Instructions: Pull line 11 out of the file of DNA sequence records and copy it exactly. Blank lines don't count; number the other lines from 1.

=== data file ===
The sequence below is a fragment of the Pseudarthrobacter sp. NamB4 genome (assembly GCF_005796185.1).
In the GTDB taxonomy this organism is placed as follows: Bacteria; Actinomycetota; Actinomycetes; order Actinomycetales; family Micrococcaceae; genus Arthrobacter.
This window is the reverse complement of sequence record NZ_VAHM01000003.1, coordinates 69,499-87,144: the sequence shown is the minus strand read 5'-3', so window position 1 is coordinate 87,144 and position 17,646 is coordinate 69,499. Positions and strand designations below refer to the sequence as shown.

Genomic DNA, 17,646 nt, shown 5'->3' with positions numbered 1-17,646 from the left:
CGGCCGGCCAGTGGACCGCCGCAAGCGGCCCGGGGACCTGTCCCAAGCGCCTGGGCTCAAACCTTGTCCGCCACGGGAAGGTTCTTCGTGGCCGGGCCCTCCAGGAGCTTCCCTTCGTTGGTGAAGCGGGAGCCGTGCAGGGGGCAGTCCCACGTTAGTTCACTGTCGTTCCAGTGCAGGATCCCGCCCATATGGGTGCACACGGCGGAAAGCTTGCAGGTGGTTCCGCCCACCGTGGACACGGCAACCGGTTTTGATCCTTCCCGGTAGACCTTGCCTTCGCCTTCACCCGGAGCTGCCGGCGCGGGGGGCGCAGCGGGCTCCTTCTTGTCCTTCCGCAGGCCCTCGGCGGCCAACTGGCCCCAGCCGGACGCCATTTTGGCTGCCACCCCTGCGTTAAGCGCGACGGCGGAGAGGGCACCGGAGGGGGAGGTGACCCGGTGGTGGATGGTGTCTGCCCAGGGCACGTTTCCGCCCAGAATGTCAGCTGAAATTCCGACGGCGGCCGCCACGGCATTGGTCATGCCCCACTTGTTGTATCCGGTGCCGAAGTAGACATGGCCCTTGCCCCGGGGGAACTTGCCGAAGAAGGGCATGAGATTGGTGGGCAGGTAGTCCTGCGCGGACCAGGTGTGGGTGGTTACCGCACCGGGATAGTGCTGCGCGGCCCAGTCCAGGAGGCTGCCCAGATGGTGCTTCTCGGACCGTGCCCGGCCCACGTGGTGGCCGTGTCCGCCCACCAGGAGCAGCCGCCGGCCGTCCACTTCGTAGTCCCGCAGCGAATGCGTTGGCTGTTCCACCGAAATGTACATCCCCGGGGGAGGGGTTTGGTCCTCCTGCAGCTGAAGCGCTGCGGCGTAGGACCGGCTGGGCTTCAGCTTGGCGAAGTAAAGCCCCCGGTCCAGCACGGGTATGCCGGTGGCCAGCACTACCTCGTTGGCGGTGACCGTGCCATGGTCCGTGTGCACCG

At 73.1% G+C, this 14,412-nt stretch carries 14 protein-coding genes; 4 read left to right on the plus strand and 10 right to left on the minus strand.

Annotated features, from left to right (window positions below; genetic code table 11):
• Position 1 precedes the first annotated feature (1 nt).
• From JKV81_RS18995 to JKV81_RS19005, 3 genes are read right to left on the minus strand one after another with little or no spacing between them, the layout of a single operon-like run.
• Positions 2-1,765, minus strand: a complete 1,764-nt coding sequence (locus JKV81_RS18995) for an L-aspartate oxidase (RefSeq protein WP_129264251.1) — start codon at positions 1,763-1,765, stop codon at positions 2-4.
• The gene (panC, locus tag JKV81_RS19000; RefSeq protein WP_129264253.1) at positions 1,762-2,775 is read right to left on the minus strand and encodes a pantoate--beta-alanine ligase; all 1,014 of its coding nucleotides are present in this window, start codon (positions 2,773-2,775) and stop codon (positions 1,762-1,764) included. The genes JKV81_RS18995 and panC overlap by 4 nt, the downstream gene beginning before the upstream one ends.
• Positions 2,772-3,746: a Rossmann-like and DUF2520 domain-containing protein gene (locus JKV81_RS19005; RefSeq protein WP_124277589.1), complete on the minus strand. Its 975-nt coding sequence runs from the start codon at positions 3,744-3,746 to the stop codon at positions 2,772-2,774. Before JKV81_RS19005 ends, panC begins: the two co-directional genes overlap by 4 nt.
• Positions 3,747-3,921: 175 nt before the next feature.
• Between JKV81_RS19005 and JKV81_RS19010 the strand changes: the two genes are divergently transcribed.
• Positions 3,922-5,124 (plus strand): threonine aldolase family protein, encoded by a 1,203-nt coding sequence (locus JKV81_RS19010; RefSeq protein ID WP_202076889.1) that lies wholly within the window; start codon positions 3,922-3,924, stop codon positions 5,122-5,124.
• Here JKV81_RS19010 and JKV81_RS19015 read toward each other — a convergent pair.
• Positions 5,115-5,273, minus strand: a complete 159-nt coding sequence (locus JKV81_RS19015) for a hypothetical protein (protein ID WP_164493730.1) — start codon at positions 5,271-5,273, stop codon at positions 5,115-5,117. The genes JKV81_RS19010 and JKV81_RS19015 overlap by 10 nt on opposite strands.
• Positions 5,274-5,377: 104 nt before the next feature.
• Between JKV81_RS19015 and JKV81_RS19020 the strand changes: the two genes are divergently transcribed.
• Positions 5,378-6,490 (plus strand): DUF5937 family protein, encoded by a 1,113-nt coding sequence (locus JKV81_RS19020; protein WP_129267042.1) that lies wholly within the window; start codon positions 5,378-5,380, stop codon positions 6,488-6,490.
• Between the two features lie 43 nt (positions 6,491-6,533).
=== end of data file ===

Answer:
• The gene (panC, locus tag JKV81_RS19000; RefSeq protein WP_129264253.1) at positions 1,762-2,775 is read right to left on the minus strand and encodes a pantoate--beta-alanine ligase; all 1,014 of its coding nucleotides are present in this window, start codon (positions 2,773-2,775) and stop codon (positions 1,762-1,764) included. The genes JKV81_RS18995 and panC overlap by 4 nt, the downstream gene beginning before the upstream one ends.